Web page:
Fantasy stories are tricky because they need to be transporting but also accessible, otherwise they will feel like they’re being made up on the spot or like a private story that wasn’t intended for a wider audience (Lady in the Water, anyone?). With Cadia, the influences are easy to pick up on (Narnia, Harry Potter, Peter Pan, the Bible) but the rules and understanding of this new world feel too murky and unclear. It’s a magic world with… warring factions that are at war because… power? I never understood who just about anyone was and what their purpose served beyond allegiances. It’s too vague and the world feels too small and undeveloped, making it feel less a new world and more like a weekend excursion. What is the relationship between this family and the history of Cadia exactly as it comes to Grandpa George? Did this world come into existence with George telling the story and thus linking it to this particular family and giving them larger importance, or did it exist on its own? Why do some people have powers and what are the extents of those powers, the limitations, the costs of those powers? Is dead mom alive in this world or simply a ghost? Are there more potential ghosts? What started the factions? There are teleporting stones but are they direct portals or can they be manipulated? It feels like this should be of greater importance just from a novelty of how they can be clever (and cheap to execute). There’s one malevolent monster witnessed but otherwise it’s just a bunch of people hanging out in the woods. Too many of the too many characters are just sitting around, seemingly like they’re waiting for something to do. Cadia operates on a level that assumes you know what is happening or find this new world intriguing, but as a viewer it feels like you’re missing vital critical info to make that happen.
Fantasy world building is essential because the new world has to be teeming with interesting life and details, the stuff a viewer could immerse themselves within. Barring that, the fantasy details can be shaped and pruned to serve the thematic journey of a character, externalizing the internal. I thought Cadia was going here. It kind of does and kind of doesn’t. The central trio are dealing with their grief over their late mother, except when the movie doesn’t need them to. I thought the world of Cadia would present itself as symbol for the grief and anger of a character, luring him or her as temptation to reverse course and save dear dead mom, and therefore we would learn a lesson about healing and about facing loss. This element is present, yes, but “element” is the proper term; it’s not a theme or anything larger in plotting, it’s merely there as needed like any other sudden magic power that goes without explanation or question. Overall, the fantasy world just felt under developed in detail and scope.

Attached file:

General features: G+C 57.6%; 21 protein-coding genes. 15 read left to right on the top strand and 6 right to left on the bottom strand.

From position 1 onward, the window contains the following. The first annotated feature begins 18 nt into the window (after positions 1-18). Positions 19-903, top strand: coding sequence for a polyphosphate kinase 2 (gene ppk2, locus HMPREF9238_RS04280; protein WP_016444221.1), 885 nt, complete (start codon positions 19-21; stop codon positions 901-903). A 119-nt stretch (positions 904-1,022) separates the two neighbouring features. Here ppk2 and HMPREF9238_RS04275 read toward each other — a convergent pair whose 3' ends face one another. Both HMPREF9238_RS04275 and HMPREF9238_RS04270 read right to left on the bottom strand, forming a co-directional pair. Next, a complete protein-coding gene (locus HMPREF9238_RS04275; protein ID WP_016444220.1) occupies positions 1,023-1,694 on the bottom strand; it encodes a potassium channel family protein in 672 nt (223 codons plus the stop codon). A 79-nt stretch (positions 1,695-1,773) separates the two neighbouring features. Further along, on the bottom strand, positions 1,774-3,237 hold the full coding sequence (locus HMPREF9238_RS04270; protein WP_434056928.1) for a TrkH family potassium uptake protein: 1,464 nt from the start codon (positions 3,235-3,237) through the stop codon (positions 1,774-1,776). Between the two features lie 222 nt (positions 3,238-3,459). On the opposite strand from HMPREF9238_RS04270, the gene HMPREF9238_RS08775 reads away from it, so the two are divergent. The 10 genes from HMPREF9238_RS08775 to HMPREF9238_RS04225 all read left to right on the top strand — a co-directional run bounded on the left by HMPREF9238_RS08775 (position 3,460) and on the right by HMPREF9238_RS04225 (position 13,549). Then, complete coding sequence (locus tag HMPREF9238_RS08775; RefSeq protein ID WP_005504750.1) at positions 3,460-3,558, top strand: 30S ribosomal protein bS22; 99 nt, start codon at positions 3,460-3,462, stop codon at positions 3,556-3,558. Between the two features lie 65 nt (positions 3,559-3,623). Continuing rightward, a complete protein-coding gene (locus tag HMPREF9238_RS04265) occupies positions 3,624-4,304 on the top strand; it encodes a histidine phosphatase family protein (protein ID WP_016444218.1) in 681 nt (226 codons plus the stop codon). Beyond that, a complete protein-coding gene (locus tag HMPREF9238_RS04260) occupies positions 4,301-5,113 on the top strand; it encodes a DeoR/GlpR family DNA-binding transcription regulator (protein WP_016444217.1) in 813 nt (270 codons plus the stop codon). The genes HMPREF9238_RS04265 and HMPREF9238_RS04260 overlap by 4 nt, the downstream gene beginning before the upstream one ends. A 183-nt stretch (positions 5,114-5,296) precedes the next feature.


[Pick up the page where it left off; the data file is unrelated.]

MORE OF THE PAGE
I was hoping for the thematic personalization because there’s a general lack of urgency when it comes to any looming sense of danger. For being transported to a new world, these kids take it all in amazing stride. Even after a long-clawed monster chases after them, the kids are so casual and nonplussed the next scene even as they have just barely eluded this monster. Nobody seems in a hurry to return home. We’re constantly told of warring factions but the only outward danger felt is from this one monster, and even when the kids are close their fear seems fleeting. The characters they encounter don’t present (immediate) danger, which makes the film feel rather loping and without conflict and danger. It’s lacking potent stakes. What’s stopping these kids from returning? What’s stopping anyone from anything? The world of Cadia is too plain and safe, which coupled with its undeveloped nature, only makes things less interesting. If the world doesn’t present interest, it can at least present a palpable threat, and Cadia does not.